How the Foreclosure Deal Affects Homeowners

An agreement struck Thursday could help 1 million homeowners get on steadier financial ground.


Struggling homeowners and victims of the foreclosure crisis could finally get a break from the bill collectors courtesy of big banks, federal officials announced Thursday.

A $25 billion settlement with the nation's largest mortgage servicers—Ally/GMAC, Citi, JPMorgan Chase, Wells Fargo, Bank of America—will provide "immediate relief" to Americans burned by the housing meltdown, Attorney General Eric Holder said in a press conference.

The agreement "holds mortgage servicers accountable for abusive practices" and is a step toward "righting the wrongs that led to our nation's housing crisis and economic collapse," Holder said. The settlement was prompted by an array of state and federal law suits against the lenders' alleged abusive foreclosure practices.

The agreement's impact on households is two-prong: part of the settlement helps people who've already lost their homes to foreclosure, and the other helps people struggling to keep their homes. Here's a look at the details of the settlement:

Principal reductions. According to the agreement, servicers must write down at least $17 billion dollars in principal reductions and other loan modifications. That means eligible homeowners—about 1 million according to HUD's estimate—could get thousands of dollars shaved off of their mortgage balance, which could help prevent more foreclosures down the road.

According to Iowa Attorney General Tom Miller, Bank of America in particular will have a "wide-open" loan modification plan.

[See a collection of political cartoons on the economy.]

Officials hope requiring loan modifications "will show other lenders that principal reduction is one effective tool in combating foreclosure and that it will not lead to widespread defaults by borrowers who really can afford to pay," according to a new web site set up to educate the public about settlement details.

Although the raw number is $17 billion, HUD secretary Shaun Donovan expects the actual benefit to homeowners to be much greater—in the ball park of $35 billion in relief. That amount could grow, he says, as more servicers are potentially added to the settlement terms.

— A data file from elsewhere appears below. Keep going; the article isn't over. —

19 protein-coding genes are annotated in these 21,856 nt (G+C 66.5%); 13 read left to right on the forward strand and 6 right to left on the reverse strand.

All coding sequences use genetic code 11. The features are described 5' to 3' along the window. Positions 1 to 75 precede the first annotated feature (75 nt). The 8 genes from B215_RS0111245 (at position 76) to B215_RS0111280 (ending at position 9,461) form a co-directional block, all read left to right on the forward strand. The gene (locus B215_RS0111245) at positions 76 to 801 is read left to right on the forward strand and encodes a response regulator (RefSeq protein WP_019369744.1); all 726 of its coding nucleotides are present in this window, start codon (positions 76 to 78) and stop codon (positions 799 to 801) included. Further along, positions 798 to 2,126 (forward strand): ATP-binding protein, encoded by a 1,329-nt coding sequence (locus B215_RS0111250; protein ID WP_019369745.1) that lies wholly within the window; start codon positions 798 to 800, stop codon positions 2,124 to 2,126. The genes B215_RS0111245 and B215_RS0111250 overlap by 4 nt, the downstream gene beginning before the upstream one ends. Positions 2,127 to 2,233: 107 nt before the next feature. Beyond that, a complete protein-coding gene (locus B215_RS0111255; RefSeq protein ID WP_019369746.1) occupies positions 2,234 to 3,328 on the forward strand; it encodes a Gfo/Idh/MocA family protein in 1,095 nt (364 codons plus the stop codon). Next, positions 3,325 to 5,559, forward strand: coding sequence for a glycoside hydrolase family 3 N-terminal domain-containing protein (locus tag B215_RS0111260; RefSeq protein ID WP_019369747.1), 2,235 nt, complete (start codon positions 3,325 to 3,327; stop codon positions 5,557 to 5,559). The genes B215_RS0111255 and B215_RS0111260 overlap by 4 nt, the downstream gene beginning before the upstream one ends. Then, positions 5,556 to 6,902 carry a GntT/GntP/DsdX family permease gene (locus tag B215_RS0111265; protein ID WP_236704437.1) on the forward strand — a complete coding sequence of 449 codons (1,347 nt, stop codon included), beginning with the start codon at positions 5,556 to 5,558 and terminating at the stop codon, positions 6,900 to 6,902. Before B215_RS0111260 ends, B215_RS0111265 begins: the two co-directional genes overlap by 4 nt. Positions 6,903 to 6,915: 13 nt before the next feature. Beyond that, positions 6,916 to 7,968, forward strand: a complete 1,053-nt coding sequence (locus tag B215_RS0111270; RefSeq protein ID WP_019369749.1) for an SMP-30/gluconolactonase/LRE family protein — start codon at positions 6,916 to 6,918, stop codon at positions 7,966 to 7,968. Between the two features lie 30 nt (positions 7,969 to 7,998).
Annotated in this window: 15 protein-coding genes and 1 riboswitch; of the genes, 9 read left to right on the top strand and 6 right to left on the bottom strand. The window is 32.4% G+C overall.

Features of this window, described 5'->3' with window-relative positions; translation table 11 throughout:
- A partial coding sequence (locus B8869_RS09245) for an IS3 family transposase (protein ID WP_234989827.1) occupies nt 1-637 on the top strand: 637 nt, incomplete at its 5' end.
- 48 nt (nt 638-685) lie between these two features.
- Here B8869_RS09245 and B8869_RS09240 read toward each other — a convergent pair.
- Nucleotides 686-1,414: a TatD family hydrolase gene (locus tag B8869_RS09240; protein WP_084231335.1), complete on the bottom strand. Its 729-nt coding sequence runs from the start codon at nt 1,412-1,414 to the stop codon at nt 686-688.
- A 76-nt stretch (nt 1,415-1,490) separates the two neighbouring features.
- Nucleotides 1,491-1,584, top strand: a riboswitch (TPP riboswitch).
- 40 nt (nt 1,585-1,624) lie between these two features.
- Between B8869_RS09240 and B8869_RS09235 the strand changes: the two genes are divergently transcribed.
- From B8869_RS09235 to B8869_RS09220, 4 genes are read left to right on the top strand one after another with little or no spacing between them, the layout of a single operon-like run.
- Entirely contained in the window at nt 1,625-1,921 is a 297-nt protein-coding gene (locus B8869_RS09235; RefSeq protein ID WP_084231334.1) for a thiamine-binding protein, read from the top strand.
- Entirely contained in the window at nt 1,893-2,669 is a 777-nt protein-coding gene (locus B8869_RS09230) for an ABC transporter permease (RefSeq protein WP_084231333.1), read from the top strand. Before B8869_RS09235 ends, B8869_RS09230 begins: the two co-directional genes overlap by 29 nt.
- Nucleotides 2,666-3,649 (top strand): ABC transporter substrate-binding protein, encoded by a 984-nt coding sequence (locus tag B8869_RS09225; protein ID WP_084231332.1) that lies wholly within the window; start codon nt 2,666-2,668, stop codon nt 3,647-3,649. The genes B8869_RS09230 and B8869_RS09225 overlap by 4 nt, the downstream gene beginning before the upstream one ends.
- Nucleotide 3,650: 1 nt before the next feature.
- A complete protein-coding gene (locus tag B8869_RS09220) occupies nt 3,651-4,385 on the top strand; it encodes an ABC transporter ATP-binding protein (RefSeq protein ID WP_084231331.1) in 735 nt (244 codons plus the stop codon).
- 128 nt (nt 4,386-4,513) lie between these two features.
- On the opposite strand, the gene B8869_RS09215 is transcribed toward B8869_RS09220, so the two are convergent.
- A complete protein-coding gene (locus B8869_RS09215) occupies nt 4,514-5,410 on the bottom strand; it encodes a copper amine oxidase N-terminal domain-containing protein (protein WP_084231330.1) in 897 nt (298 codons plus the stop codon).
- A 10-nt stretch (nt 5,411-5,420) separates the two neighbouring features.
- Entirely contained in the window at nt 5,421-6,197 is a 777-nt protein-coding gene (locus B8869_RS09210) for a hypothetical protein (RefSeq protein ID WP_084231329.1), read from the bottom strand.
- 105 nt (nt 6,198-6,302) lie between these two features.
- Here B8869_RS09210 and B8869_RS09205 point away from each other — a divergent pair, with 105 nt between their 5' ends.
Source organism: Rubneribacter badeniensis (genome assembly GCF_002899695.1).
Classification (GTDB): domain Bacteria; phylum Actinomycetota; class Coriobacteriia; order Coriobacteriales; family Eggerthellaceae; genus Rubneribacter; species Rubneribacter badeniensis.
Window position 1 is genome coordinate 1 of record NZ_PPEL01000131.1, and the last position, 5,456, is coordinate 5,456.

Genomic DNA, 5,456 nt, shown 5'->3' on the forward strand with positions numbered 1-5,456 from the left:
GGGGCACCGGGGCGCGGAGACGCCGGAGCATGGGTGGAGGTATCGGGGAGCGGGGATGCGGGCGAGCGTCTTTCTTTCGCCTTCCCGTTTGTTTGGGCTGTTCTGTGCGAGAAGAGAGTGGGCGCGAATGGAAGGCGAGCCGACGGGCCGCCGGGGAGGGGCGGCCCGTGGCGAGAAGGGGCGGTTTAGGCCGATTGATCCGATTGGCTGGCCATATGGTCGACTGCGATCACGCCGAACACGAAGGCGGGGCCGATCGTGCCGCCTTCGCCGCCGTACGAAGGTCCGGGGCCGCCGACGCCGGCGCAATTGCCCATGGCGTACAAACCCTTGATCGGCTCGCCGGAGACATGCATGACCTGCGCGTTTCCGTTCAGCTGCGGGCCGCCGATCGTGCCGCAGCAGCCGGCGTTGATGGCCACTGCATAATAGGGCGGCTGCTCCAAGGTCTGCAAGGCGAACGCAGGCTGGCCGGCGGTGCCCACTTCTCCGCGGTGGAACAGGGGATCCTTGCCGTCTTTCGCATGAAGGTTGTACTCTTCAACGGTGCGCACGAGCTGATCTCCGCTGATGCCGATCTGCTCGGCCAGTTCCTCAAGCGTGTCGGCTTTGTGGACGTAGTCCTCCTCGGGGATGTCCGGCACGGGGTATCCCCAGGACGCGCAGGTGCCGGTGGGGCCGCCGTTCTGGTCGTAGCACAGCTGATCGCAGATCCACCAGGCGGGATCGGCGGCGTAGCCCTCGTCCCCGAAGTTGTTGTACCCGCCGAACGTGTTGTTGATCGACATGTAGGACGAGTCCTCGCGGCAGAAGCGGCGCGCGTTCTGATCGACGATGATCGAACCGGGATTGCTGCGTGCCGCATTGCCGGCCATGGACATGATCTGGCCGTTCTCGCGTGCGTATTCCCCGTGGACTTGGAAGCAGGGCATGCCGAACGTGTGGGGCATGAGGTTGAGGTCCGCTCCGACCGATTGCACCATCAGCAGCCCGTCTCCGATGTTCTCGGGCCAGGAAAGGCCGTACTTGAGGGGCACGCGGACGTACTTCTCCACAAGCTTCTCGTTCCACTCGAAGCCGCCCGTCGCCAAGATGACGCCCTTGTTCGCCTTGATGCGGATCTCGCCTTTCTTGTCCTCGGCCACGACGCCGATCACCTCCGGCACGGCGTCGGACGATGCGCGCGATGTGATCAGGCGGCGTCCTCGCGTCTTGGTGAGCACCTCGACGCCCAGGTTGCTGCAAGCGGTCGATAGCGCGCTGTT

But some observers wonder if the settlement is too little, too late. "It does move them closer to solvency, it moves that calendar, but you're still underwater," says Keith Gumbinger, vice president of mortgage information site, emphasizing that an estimated 10 million Americans are "underwater," or owe more on their mortgages than their home is worth. "That's helpful but doesn't really solve much. It might pay rent for a month or two, but really doesn't change today's problem."

Refinancing help. Another $3 billion will be devoted to helping homeowners who, while current on their mortgage payments, are underwater on their loans. Refinancing at today's rock-bottom low rates would reduce monthly payments for homeowners, and help keep them out of delinquency and foreclosure.

Restitution. Americans who lost their homes to foreclosure also get a cut of the pie under the new agreement. Servicers will have to pay $1.5 billion to as many as 750,000 borrowers who lost their homes under banks' questionable foreclosure practices.

[Read: Bernanke Gives Muted Praise for Government Foreclosure-to-Rental Program.]

Under the terms of the settlement, borrowers seeking claims against banks would not have to prove financial harm and would not be barred from taking further legal action against banks.

"We can't undo the pain of this crisis by writing a check," Donovan said. "Holding these banks accountable is what this settlement is about. It's about requiring them to help the people they harmed."

It will take officials six to nine months to determine eligibility for homeowners and arrange payouts and loan modifications. The entire process is expected to take three years, according to the settlement information web site.

But serious obstacles remain, especially when it comes to portions that need congressional approval. Given that it's an election year, the Obama administration can expect no easy wins in Congress.

Twitter: @mmhandley

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